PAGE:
In the early years after the Sandinistas came to power in 1979, Nicaraguan President Daniel Ortega would come to the United Nations in full military uniform, with slicked-down hair, steel-rimmed glasses and harsh language punctuated by karate chops. Now Ortega sports the blow-dried look, fashion glasses, a cashmere sweater and a well-cut civilian suit. His rhetoric has changed as much as his appearance. Today he speaks softly and sometimes attempts wry jokes.

Ortega has learned to look and sound like the new style of Communist ruler, like a Gorbachev or a Zhao Ziyang. These well-tailored new Bolsheviks look like modern men and often sound like them as well. When they speak to the outside world, they avoid the Marxist jargon and polemics that once marked the Leninist style of politics. They no longer speak -- to us, at least -- of ''burying us.'' Nor do they publicly counsel others to ''cast off the shackles of imperialism.''

More and more often, as they discuss arms reductions or the Central American peace plan, they sound like reasonable men committed to building a safer world. They have become expert practitioners of image politics. And more and more it seems downright churlish to doubt the good will of these manifestly reasonable men -- especially since we Americans want so badly to believe them.

Almost every American longs to end the state of mutual distrust and disrespect that has characterized U.S.-Soviet relations since World War II. Americans hate spending large amounts of money on armaments. We dislike permanent alliances and are dismayed at the thought that we have real enemies. And so we welcome with enthusiasm every evidence that Soviet or Nicaraguan leaders are ''mellowing'' with time. The smallest move to free-market strategies in economics, to liberalization in domestic affairs, to a less expansionist foreign policy is greeted with relief and optimism.

The fact that we believe in change and embrace it makes it much easier to believe that other countries will change as well. While Marxists think history is governed by inexorable laws, we believe men (and sometimes women) make history and can change it. So we take every change in leadership seriously, especially when generational change also is involved and is accompanied by a change in style.

Whether a new generation has come to power, as in China or the Soviet Union, or the same leaders speak in new tongues, as in Nicaragua, we explain to each other that ''the pressures of reality have had their impact''; that the responsibilities of power have ''mellowed'' the leadership; that revolutions and revolutionaries ''always moderate'' given time and experience. We applaud and magnify the evidences of change and we wonder aloud and obsessively how we can help.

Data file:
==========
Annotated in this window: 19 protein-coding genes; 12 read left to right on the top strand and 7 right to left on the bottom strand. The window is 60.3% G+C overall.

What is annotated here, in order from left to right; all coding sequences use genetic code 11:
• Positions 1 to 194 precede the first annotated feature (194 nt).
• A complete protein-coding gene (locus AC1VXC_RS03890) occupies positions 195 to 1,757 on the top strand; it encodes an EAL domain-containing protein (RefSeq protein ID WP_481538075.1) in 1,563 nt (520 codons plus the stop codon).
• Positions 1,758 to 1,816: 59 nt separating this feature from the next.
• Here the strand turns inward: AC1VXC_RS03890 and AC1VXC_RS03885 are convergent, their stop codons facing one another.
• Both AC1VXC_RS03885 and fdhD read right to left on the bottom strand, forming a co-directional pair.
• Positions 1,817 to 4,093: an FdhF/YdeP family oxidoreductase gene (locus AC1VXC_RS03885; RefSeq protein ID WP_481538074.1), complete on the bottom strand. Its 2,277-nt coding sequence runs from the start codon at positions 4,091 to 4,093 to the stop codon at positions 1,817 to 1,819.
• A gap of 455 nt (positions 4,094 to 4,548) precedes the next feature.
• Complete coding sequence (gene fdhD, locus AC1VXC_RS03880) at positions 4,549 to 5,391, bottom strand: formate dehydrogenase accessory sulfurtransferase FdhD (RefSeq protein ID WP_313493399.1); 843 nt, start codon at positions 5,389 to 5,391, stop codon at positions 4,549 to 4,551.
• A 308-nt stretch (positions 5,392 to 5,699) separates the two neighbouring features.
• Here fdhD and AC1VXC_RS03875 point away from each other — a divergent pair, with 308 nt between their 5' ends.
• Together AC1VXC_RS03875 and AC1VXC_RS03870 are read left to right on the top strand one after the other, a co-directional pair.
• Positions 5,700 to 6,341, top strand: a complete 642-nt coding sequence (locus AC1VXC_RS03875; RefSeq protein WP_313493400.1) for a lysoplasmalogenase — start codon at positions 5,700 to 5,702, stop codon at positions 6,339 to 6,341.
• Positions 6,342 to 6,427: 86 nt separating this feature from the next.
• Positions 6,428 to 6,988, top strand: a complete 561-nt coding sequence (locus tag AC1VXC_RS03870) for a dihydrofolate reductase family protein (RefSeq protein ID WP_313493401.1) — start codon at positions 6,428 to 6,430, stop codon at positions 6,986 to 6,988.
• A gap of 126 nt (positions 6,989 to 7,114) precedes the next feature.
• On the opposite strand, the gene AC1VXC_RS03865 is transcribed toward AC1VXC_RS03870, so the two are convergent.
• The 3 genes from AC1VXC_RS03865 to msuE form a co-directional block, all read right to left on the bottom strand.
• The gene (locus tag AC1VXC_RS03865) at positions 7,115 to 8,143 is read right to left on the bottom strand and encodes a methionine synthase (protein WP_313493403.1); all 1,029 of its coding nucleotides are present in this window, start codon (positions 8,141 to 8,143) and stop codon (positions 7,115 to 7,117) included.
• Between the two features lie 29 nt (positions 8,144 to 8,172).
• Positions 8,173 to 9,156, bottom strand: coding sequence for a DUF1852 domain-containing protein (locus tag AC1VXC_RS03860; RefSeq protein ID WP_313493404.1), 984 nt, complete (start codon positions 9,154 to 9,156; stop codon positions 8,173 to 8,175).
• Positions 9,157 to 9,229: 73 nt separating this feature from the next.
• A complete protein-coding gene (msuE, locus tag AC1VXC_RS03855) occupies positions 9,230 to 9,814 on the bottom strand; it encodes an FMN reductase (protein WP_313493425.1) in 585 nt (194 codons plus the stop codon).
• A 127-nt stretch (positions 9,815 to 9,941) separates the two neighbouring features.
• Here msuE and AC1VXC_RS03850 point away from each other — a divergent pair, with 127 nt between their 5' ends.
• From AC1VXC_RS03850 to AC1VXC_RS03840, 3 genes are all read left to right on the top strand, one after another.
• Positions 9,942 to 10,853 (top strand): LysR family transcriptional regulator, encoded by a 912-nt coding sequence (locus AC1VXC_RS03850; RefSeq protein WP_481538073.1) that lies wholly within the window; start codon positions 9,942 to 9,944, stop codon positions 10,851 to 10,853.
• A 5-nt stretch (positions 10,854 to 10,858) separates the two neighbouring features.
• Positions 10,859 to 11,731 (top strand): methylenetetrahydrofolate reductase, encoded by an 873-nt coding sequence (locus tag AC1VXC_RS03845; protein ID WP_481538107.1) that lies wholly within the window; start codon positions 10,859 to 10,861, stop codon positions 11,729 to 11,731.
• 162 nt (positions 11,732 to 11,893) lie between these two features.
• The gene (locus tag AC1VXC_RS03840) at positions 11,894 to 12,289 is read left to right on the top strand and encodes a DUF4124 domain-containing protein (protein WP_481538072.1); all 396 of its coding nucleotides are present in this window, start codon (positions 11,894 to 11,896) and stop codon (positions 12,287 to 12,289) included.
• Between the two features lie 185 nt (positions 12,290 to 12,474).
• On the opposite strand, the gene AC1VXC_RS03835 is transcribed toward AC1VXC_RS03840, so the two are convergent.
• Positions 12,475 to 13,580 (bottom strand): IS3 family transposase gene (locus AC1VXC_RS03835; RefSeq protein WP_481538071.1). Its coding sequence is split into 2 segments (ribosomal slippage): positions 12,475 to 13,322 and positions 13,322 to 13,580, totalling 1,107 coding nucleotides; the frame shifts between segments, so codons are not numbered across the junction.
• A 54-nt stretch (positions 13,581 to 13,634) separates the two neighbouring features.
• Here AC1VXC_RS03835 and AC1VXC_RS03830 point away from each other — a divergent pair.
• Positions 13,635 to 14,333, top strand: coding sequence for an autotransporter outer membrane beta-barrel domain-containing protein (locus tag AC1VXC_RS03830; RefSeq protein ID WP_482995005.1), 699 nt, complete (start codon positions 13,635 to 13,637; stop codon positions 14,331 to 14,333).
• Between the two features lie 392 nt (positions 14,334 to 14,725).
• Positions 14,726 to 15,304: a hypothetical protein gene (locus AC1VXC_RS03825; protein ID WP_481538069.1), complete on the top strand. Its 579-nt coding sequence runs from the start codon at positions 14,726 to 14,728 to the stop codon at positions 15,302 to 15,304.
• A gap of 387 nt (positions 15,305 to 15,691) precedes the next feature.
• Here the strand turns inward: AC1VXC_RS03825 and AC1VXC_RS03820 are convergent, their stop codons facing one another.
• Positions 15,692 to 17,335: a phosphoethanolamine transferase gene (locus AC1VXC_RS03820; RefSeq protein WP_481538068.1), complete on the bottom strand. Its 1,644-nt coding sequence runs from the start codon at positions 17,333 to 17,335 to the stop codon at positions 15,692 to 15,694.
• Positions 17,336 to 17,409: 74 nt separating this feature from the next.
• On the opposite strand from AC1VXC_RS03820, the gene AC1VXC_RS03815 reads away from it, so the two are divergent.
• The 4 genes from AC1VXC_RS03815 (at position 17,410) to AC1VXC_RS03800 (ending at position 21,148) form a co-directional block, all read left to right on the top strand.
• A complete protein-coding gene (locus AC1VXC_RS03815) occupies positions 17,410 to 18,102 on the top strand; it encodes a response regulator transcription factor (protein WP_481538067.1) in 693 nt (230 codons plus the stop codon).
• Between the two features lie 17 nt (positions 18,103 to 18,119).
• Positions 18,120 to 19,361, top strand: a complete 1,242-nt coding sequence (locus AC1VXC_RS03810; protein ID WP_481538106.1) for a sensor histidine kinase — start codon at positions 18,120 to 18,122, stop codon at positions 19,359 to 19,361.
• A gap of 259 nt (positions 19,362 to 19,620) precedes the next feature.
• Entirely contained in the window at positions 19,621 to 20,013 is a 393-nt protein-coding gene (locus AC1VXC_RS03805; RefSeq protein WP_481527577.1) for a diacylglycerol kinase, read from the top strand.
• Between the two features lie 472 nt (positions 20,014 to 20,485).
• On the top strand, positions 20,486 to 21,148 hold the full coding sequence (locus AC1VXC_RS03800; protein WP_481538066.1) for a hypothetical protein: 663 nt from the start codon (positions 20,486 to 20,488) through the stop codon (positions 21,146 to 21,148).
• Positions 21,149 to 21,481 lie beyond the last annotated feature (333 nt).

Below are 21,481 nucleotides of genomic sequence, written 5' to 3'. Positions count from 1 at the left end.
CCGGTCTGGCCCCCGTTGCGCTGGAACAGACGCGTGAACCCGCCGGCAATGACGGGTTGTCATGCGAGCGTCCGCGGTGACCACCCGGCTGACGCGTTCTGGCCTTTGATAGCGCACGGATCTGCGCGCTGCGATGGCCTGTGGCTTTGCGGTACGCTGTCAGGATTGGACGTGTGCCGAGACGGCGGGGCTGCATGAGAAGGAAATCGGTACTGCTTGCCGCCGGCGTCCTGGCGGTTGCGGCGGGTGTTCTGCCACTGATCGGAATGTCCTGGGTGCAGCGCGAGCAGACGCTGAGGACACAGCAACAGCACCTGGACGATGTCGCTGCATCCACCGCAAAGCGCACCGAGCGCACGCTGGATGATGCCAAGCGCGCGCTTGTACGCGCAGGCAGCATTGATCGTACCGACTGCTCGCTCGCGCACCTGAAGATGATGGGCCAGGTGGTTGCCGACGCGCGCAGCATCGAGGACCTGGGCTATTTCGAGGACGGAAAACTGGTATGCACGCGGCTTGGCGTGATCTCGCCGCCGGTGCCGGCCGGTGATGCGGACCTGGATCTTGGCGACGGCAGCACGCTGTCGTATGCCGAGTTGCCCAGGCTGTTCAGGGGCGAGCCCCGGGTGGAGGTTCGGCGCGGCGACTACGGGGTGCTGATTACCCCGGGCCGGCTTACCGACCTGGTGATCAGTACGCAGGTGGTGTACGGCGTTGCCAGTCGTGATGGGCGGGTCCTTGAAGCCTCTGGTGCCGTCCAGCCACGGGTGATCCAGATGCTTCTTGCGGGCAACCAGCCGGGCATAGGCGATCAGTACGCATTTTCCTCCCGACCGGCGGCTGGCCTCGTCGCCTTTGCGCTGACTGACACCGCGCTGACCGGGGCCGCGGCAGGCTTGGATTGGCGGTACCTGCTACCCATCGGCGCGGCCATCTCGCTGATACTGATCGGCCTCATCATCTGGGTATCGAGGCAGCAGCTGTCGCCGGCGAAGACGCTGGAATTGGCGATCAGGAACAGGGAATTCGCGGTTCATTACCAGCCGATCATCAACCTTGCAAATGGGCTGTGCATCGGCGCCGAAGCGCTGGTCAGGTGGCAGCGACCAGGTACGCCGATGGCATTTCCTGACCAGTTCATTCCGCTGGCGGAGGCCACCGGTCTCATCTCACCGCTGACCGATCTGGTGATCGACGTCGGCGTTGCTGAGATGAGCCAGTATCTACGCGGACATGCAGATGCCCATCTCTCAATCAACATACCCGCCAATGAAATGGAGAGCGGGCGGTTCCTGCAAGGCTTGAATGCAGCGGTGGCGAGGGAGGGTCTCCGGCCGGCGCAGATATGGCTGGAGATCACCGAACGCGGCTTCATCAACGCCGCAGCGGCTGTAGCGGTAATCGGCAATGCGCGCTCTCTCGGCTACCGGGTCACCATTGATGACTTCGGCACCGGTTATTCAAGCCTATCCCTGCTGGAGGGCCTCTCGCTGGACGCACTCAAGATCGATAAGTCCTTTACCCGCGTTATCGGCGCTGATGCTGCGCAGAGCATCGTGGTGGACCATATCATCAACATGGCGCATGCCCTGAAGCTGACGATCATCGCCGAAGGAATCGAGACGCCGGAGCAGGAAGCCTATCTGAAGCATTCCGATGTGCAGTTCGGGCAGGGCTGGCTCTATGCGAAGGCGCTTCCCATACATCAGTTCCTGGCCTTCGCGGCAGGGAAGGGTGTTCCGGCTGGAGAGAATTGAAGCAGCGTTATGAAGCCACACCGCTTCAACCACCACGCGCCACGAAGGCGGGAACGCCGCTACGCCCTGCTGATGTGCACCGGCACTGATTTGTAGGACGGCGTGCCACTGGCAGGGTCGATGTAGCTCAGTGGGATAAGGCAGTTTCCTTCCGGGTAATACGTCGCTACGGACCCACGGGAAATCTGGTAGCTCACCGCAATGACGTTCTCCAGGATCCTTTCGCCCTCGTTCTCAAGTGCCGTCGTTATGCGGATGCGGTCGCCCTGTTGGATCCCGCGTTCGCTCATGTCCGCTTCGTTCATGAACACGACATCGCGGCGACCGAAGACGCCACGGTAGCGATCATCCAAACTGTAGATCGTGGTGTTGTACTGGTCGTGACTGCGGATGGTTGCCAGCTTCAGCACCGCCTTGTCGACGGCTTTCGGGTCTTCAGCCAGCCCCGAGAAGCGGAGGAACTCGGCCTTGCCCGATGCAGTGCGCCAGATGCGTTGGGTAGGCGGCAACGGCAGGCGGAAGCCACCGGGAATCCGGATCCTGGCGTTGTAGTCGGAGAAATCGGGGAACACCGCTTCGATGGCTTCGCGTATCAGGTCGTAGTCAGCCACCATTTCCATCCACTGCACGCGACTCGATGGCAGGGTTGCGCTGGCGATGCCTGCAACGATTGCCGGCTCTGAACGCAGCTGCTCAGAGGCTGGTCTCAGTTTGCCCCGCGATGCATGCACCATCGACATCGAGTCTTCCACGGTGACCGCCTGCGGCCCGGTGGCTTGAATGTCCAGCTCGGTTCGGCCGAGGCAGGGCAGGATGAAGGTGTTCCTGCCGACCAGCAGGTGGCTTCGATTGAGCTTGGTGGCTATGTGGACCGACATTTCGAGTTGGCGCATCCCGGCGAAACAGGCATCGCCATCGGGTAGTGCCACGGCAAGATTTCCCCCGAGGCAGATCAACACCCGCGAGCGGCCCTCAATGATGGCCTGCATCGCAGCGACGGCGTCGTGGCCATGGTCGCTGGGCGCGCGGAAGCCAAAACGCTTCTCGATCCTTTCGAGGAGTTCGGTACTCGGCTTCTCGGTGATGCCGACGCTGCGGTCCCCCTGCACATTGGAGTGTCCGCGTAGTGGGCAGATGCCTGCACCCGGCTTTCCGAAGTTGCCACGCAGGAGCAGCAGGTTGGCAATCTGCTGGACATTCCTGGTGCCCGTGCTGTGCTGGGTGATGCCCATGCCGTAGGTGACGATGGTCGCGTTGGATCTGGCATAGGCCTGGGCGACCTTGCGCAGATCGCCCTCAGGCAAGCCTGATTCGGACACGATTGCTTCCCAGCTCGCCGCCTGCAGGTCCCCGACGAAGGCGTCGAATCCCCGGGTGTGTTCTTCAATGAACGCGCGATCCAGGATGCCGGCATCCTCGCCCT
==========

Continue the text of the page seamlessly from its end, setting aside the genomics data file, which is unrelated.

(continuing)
We try not to notice when such events as the demotions of reformers Hu Yaobang or Boris Yeltsin suddenly call into question our hopes for imminent democratic transformation, and for greater openness and tolerance.

Our optimistic reactions to welcome trends are manifestations of the American national character. They are shared by both parties, by Ronald Reagan as well as Jim Wright. And the danger that imprudent decisions will be based on our hopes is also bipartisan.

In thinking about arms agreements and Central American peace plans -- as policy-makers are these days -- responsible people in both parties urgently need to face the harsh facts that we do not really know Mikhail Gorbachev's intentions vis-a-vis his country or our own, that we do not really know how great his power is within his government, how long he can maintain it, or by whom he might be followed. We do not know why there were sudden shifts in his decisions on a summit meeting in Washington or why he so harshly attacked his close associate Yeltsin. We do not know if his new line on war, peace, capitalist evolution and on the relations of the Soviet Union with Eastern Europe presage permanent changes in policy or are only shifts in verbal tactics.

With regard to Central America, we do not know if the Ortegas and the FSLN have any serious intention of providing to their people the freedoms they have promised, or if they are merely maintaining a facade of liberalization until the U.S. Congress has forced the dismantling of the contras.

These are extremely important questions. Americans should not permit themselves to make substantive decisions on the basis of style.

There is finally only one way to judge the promises of the new Bolsheviks. It is how they use force against those weaker than themselves. Rulers who use force to subdue opponents, conquer neighbors and intimidate allies can hardly be expected to treat the rest of us differently.